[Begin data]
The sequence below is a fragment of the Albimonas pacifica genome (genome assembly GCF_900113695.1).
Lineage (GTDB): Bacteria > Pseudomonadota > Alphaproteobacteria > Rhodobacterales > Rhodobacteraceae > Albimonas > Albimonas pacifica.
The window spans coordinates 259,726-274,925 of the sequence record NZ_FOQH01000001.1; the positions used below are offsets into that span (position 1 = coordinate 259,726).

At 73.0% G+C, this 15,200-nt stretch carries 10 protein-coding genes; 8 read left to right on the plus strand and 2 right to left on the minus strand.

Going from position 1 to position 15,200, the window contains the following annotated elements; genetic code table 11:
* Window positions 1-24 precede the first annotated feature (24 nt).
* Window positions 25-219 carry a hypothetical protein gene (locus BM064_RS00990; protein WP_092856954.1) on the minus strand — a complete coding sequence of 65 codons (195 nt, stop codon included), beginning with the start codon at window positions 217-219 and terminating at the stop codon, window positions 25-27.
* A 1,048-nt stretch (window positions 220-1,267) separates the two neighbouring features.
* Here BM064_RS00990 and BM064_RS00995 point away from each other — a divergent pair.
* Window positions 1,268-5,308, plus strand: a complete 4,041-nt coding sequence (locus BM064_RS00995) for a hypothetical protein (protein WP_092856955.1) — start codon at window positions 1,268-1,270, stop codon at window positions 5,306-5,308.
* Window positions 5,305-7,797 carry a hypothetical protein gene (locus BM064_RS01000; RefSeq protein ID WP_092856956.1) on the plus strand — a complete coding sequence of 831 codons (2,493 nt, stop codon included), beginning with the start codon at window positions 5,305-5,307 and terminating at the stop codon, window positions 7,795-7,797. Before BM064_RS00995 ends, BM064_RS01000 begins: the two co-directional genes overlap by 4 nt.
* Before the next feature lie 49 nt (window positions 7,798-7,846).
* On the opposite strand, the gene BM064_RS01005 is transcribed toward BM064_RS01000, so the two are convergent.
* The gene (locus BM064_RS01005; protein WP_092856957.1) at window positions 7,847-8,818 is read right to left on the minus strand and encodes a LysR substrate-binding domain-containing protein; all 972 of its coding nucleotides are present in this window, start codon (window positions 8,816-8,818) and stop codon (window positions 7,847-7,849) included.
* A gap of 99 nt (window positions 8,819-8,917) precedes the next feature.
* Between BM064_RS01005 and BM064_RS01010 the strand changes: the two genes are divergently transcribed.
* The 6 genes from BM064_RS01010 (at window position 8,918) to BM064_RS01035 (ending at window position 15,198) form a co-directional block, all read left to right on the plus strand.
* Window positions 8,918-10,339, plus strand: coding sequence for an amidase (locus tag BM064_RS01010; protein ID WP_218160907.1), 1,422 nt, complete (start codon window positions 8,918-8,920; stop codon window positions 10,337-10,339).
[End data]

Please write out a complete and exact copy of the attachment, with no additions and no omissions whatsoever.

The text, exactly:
The sequence below is a fragment of the Albimonas pacifica genome (genome assembly GCF_900113695.1).
Lineage (GTDB): Bacteria > Pseudomonadota > Alphaproteobacteria > Rhodobacterales > Rhodobacteraceae > Albimonas > Albimonas pacifica.
The window spans coordinates 259,726-274,925 of the sequence record NZ_FOQH01000001.1; the positions used below are offsets into that span (position 1 = coordinate 259,726).

At 73.0% G+C, this 15,200-nt stretch carries 10 protein-coding genes; 8 read left to right on the plus strand and 2 right to left on the minus strand.

Going from position 1 to position 15,200, the window contains the following annotated elements; genetic code table 11:
* Window positions 1-24 precede the first annotated feature (24 nt).
* Window positions 25-219 carry a hypothetical protein gene (locus BM064_RS00990; protein WP_092856954.1) on the minus strand — a complete coding sequence of 65 codons (195 nt, stop codon included), beginning with the start codon at window positions 217-219 and terminating at the stop codon, window positions 25-27.
* A 1,048-nt stretch (window positions 220-1,267) separates the two neighbouring features.
* Here BM064_RS00990 and BM064_RS00995 point away from each other — a divergent pair.
* Window positions 1,268-5,308, plus strand: a complete 4,041-nt coding sequence (locus BM064_RS00995) for a hypothetical protein (protein WP_092856955.1) — start codon at window positions 1,268-1,270, stop codon at window positions 5,306-5,308.
* Window positions 5,305-7,797 carry a hypothetical protein gene (locus BM064_RS01000; RefSeq protein ID WP_092856956.1) on the plus strand — a complete coding sequence of 831 codons (2,493 nt, stop codon included), beginning with the start codon at window positions 5,305-5,307 and terminating at the stop codon, window positions 7,795-7,797. Before BM064_RS00995 ends, BM064_RS01000 begins: the two co-directional genes overlap by 4 nt.
* Before the next feature lie 49 nt (window positions 7,798-7,846).
* On the opposite strand, the gene BM064_RS01005 is transcribed toward BM064_RS01000, so the two are convergent.
* The gene (locus BM064_RS01005; protein WP_092856957.1) at window positions 7,847-8,818 is read right to left on the minus strand and encodes a LysR substrate-binding domain-containing protein; all 972 of its coding nucleotides are present in this window, start codon (window positions 8,816-8,818) and stop codon (window positions 7,847-7,849) included.
* A gap of 99 nt (window positions 8,819-8,917) precedes the next feature.
* Between BM064_RS01005 and BM064_RS01010 the strand changes: the two genes are divergently transcribed.
* The 6 genes from BM064_RS01010 (at window position 8,918) to BM064_RS01035 (ending at window position 15,198) form a co-directional block, all read left to right on the plus strand.
* Window positions 8,918-10,339, plus strand: coding sequence for an amidase (locus tag BM064_RS01010; protein ID WP_218160907.1), 1,422 nt, complete (start codon window positions 8,918-8,920; stop codon window positions 10,337-10,339).